How to Master the Eyeshadow Draping Trend, According to a MUA

October 08, 2018
Alanna Martine Kilkeary
By: Alanna Martine Kilkeary | by L'Oréal
person wearing eyeshadow draping trend

Draping eyeshadow is one of those trends we spotted in a beauty magazine and immediately had to rip out to tape to our inspo wall. And while the look is a little intimidating and not typically wearable, it’s so beautiful in execution when done correctly that we want to slap it on our faces in any way we know how. While we certainly encourage you to try this daring look to the fullest, no matter where you’re headed or who you are, we understand that making it a little more accessible for the average beauty guru is key. We chatted with NYC-based makeup artist Justine Sweetman on exactly how to do this, and these are her top three hacks to get the look right, from start to finish.

Choose a Pigmented Product and Work Your Way Out

Sweetman's first tip is an important one: when draping shadow into your temple and cheekbone, make sure you’re using a highly pigmented formula. Sweetman notes to start with the eye, and work outward. “Blend a color-dense shadow onto the lid using a medium sized fluffy brush, then use the leftover color on the same brush to blend onto the top of the cheekbone, where you would place a highlighter,” she notes. This will ensure that your draping looks natural, and you won’t end up with too much product on the cheek.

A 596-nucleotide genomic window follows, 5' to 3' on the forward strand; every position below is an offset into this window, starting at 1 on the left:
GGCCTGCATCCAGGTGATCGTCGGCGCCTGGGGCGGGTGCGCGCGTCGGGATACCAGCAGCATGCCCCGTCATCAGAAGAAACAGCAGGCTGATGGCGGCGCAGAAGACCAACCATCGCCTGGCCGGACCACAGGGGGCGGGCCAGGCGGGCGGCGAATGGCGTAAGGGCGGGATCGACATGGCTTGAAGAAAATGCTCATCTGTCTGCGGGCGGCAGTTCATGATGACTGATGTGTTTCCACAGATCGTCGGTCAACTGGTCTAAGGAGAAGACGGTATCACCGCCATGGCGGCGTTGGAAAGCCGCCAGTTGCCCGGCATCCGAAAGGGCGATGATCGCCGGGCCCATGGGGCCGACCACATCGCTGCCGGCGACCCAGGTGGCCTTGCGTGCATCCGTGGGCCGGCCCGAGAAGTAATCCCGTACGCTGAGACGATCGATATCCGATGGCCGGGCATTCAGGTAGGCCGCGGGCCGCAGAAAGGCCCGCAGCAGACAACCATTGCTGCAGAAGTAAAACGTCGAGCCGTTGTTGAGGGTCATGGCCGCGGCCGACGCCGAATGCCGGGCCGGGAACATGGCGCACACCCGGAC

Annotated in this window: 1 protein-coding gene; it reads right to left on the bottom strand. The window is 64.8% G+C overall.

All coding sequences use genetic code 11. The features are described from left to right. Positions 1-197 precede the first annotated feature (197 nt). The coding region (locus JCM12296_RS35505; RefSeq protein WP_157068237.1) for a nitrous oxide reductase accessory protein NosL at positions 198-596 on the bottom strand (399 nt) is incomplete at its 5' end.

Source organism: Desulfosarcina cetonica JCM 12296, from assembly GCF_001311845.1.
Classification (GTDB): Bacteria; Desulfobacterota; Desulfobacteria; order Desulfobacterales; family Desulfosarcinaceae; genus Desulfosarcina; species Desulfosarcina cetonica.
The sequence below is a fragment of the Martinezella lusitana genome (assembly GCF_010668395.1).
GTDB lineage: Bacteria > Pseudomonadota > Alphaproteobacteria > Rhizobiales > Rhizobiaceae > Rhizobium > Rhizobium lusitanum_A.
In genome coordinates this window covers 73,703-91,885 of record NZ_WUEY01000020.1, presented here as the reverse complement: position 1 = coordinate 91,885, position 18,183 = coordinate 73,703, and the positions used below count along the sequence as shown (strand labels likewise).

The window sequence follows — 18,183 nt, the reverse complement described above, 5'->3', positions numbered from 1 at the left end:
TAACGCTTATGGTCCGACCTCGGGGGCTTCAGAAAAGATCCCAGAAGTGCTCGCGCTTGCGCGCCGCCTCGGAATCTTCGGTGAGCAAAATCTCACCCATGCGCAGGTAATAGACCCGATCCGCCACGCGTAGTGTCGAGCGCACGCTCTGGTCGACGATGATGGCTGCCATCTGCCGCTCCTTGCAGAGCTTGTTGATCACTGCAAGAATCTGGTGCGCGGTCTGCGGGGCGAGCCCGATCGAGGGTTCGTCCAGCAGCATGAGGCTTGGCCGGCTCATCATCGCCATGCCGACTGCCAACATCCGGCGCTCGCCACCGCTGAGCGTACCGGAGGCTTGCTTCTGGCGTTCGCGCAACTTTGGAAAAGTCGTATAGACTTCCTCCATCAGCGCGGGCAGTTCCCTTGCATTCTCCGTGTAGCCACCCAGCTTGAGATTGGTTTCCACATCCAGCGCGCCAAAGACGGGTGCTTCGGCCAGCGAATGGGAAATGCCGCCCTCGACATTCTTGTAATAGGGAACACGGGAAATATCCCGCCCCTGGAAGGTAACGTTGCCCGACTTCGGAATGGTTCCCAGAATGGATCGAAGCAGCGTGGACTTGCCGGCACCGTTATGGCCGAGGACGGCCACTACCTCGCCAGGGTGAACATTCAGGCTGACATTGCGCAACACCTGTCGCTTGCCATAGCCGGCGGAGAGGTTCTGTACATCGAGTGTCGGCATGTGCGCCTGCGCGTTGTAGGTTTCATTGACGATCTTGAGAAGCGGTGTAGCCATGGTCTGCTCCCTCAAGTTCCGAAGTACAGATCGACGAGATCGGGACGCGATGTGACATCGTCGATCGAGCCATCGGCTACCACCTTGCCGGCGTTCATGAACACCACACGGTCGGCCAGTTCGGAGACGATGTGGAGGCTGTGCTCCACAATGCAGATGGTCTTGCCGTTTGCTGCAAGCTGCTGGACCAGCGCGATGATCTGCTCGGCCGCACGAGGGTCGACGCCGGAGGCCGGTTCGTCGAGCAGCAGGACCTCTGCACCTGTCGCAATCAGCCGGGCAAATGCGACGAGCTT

Make Sure Your Tools Are Clean

“Make sure your brushes are squeaky clean before you start,” urges Sweetman. Leftover color on a brush can muddy the look, so it’s vital that every bristle is as good as new when blending out the shadows. To finish the look, “take a clean, small blush brush to buff out the color on the rest of the cheekbone and out toward the temples,” she adds.

Go Lighter for More Wearability

Sweetman’s last tip is to reach for a lighter shade when you drape if you’re looking for a more subtle and accessible look. “Try using a soft pink or lilac,” she says. “You can keep the color on the edge of the eye and pull it out slightly, rather than extending it to the hairline.” This will make your draping appear out of the box, without the commitment of a completely editorial look — and we couldn’t be more enamored.

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